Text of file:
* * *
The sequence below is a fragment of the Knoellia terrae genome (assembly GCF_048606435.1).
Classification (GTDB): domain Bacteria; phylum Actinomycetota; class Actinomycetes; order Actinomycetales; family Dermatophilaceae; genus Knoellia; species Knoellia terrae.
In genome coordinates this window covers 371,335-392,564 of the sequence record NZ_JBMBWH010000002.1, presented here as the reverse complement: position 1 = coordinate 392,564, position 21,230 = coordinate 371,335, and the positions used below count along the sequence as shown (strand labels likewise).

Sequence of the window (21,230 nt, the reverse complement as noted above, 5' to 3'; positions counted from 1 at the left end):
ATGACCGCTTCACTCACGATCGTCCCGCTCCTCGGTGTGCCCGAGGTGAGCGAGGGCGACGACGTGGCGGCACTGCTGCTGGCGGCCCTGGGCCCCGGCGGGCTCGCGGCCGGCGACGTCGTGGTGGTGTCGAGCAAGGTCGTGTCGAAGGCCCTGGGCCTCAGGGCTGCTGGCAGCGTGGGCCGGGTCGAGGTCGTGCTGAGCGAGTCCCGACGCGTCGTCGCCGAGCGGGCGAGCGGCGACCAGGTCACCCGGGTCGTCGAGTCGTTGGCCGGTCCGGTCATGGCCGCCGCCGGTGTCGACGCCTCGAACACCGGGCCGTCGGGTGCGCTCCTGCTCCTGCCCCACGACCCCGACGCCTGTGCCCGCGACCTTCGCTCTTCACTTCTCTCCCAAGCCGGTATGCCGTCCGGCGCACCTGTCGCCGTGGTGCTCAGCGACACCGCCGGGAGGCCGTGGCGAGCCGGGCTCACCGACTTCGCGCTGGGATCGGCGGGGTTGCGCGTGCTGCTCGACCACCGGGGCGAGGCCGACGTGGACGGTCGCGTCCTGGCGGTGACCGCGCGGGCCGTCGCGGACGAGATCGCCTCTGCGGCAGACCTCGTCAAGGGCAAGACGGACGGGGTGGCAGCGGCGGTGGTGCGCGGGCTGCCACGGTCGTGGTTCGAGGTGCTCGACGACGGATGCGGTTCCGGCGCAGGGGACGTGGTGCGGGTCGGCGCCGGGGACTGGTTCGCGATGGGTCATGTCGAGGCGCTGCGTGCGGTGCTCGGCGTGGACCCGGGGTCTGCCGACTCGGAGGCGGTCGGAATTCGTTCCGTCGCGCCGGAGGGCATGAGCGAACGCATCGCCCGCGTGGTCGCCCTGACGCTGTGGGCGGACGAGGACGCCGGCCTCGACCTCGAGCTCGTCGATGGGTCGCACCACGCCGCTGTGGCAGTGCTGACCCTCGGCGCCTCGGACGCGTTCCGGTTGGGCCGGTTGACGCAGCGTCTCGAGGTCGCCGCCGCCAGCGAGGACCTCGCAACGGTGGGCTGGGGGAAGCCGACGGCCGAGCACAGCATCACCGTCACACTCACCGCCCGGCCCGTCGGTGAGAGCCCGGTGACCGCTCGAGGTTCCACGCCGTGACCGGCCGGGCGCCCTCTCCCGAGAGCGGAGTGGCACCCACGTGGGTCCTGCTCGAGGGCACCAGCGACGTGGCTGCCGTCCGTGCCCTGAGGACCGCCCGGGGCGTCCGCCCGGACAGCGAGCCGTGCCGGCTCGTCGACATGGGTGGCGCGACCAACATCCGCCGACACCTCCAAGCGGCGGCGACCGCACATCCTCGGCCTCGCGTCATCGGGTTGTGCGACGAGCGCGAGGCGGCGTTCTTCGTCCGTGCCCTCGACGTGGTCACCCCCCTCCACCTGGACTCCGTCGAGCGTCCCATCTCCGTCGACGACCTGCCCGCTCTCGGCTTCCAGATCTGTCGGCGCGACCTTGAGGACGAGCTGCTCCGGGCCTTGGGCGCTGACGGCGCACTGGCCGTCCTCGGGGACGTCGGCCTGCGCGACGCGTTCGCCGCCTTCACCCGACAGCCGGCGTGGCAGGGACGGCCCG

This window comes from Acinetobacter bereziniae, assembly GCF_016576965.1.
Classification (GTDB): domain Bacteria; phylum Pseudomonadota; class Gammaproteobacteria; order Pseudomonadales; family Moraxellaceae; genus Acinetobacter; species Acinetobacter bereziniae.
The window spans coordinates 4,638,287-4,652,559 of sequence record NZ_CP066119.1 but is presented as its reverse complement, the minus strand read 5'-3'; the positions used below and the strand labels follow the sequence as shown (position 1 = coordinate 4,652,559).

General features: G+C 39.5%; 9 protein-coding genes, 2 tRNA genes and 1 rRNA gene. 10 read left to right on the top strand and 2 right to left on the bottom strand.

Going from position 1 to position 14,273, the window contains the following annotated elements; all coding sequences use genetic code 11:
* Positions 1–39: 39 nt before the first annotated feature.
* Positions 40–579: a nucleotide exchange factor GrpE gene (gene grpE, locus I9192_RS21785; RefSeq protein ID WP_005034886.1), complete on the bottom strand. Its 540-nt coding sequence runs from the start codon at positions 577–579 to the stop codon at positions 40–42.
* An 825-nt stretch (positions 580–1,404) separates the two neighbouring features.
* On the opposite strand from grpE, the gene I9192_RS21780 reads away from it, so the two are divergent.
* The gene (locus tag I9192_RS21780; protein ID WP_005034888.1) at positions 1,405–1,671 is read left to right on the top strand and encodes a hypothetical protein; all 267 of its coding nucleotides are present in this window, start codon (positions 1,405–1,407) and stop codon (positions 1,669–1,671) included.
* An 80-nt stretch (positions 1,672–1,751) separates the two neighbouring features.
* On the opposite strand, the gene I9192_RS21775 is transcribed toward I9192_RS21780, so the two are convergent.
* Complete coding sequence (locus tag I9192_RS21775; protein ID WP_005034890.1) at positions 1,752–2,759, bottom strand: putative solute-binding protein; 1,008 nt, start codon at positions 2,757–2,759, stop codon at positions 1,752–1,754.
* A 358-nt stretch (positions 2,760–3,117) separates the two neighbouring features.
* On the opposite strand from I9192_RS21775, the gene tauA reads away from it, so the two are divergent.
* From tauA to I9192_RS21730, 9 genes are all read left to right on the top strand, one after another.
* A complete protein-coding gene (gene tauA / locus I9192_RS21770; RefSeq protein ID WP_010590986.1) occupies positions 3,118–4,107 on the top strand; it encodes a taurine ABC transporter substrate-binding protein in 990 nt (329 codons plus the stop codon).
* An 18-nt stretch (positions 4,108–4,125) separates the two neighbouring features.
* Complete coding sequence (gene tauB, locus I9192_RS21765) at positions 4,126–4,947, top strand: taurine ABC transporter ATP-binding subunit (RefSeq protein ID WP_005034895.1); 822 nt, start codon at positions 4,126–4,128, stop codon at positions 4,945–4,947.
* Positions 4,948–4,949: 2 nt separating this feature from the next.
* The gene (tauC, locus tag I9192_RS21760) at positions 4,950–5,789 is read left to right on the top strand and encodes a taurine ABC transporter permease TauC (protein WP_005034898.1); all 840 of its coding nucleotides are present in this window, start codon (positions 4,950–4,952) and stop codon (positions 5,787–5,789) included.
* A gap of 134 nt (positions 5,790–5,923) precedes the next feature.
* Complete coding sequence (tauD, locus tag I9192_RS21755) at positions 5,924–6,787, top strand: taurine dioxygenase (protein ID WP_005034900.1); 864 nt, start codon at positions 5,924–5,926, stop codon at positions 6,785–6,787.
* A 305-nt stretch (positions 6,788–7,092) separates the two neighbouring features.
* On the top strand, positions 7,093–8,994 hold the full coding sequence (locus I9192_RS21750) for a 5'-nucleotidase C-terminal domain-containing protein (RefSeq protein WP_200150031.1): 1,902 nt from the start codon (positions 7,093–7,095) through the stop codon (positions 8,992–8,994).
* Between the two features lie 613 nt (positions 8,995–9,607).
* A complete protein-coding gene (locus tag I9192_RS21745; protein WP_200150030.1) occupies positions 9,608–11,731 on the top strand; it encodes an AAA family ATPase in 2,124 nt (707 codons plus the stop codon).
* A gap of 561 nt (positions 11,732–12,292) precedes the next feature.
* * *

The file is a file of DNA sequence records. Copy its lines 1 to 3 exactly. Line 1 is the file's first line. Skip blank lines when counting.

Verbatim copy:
The sequence below is a fragment of the Knoellia terrae genome (assembly GCF_048606435.1).
Classification (GTDB): domain Bacteria; phylum Actinomycetota; class Actinomycetes; order Actinomycetales; family Dermatophilaceae; genus Knoellia; species Knoellia terrae.
In genome coordinates this window covers 371,335-392,564 of the sequence record NZ_JBMBWH010000002.1, presented here as the reverse complement: position 1 = coordinate 392,564, position 21,230 = coordinate 371,335, and the positions used below count along the sequence as shown (strand labels likewise).